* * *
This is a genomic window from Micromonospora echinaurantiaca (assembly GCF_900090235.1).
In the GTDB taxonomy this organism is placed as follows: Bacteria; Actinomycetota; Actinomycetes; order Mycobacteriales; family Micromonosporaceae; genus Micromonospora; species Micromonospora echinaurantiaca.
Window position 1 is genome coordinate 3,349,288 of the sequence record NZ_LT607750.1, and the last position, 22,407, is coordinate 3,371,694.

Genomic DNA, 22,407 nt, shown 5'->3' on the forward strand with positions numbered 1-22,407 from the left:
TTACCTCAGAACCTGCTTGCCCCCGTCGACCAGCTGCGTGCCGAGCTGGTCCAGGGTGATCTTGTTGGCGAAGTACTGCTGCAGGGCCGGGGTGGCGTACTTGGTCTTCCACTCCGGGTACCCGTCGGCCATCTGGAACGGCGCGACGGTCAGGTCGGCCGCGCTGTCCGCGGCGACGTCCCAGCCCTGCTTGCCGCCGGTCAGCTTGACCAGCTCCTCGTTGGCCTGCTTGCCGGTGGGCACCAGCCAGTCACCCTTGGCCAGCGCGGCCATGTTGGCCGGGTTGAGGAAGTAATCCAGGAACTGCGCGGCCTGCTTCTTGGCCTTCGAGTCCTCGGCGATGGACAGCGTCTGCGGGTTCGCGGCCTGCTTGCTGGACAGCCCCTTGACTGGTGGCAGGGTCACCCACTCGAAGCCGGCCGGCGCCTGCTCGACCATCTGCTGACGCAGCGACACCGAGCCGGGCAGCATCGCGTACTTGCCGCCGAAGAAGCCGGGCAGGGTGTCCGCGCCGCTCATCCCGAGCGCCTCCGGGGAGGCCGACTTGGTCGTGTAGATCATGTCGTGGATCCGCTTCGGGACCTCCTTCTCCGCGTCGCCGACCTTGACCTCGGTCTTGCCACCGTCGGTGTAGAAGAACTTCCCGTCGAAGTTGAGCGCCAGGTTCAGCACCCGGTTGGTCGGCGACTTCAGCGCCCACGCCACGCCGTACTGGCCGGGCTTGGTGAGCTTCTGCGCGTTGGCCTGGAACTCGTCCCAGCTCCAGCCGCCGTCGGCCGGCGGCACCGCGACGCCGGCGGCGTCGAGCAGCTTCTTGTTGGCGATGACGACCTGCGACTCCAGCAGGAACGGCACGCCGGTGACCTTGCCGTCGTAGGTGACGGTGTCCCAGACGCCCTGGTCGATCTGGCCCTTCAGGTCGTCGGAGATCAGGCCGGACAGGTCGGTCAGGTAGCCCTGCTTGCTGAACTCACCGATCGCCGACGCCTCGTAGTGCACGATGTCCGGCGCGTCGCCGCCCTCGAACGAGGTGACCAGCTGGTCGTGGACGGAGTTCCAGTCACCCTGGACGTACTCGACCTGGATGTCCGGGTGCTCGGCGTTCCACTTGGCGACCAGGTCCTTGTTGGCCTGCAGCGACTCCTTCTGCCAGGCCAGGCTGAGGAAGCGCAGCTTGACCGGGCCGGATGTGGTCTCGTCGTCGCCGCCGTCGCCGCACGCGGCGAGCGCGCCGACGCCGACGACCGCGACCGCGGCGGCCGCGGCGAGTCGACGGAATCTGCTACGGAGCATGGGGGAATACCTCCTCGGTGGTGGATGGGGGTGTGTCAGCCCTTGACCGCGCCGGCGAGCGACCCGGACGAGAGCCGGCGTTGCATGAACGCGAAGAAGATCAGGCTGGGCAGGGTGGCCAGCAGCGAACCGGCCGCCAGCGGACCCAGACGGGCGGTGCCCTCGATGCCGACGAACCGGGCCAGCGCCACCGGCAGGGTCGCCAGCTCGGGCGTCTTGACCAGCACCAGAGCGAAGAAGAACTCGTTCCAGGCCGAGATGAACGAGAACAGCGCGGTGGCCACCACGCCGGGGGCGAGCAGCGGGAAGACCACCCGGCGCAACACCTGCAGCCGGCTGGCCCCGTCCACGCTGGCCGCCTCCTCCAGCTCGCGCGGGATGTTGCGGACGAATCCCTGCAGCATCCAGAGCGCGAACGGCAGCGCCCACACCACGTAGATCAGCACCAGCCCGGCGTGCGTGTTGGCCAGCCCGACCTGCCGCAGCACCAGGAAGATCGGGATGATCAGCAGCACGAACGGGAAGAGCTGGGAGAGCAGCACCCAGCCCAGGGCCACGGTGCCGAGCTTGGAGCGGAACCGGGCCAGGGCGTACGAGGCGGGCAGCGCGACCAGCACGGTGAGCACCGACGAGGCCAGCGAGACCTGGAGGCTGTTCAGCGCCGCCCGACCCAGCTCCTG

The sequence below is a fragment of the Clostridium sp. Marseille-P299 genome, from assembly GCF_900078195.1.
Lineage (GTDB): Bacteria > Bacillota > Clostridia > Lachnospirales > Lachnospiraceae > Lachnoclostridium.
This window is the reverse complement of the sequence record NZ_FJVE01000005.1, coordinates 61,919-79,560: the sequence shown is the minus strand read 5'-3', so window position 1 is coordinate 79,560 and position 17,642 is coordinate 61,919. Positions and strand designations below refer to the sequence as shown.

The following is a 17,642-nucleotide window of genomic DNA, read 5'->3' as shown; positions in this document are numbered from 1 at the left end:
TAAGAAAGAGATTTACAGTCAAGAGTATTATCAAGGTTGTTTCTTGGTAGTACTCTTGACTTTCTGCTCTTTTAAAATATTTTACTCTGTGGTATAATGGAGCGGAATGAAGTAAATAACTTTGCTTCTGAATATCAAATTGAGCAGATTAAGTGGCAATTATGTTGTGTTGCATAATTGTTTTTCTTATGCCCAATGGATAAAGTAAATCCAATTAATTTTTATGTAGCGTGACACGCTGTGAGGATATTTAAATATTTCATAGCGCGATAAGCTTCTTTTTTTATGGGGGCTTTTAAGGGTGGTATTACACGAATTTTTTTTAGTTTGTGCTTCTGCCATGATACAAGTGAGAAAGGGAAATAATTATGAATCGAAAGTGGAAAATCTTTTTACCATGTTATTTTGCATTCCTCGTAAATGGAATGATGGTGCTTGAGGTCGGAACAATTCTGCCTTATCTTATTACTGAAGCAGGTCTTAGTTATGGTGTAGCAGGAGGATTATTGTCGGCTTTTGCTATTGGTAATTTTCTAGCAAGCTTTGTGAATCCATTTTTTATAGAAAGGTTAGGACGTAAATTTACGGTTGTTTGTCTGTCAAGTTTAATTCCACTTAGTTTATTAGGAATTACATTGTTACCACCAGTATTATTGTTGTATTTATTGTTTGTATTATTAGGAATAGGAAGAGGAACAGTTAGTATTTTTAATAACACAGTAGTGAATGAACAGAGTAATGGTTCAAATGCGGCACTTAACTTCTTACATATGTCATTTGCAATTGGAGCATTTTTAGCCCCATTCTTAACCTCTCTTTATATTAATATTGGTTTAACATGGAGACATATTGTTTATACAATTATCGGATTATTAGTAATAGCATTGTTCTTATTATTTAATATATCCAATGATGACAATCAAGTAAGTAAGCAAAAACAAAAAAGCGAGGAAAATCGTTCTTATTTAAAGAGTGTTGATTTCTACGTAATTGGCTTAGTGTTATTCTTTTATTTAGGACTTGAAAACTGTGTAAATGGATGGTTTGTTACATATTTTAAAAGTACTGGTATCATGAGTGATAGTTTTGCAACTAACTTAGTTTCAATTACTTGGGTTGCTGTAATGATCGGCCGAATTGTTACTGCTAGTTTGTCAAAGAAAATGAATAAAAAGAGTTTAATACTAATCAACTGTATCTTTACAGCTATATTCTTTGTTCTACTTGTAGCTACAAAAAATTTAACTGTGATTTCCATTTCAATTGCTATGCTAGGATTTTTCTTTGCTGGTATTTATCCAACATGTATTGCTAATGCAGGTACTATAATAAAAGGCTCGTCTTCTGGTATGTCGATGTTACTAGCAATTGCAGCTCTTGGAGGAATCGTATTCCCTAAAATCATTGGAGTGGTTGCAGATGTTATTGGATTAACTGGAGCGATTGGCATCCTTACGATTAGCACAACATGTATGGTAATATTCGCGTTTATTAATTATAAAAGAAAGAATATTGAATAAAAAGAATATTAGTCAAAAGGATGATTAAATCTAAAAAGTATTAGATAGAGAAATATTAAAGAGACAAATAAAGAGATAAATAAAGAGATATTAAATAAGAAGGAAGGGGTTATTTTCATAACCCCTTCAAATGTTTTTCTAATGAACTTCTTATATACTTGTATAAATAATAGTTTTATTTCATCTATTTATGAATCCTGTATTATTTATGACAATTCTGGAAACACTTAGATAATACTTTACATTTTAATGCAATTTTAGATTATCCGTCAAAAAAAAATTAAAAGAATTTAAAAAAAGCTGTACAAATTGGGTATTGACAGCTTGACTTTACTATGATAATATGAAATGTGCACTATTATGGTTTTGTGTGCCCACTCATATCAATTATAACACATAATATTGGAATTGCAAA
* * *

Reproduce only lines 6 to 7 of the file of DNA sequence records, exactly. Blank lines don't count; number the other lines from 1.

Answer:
The sequence below is a fragment of the Clostridium sp. Marseille-P299 genome, from assembly GCF_900078195.1.
Lineage (GTDB): Bacteria > Bacillota > Clostridia > Lachnospirales > Lachnospiraceae > Lachnoclostridium.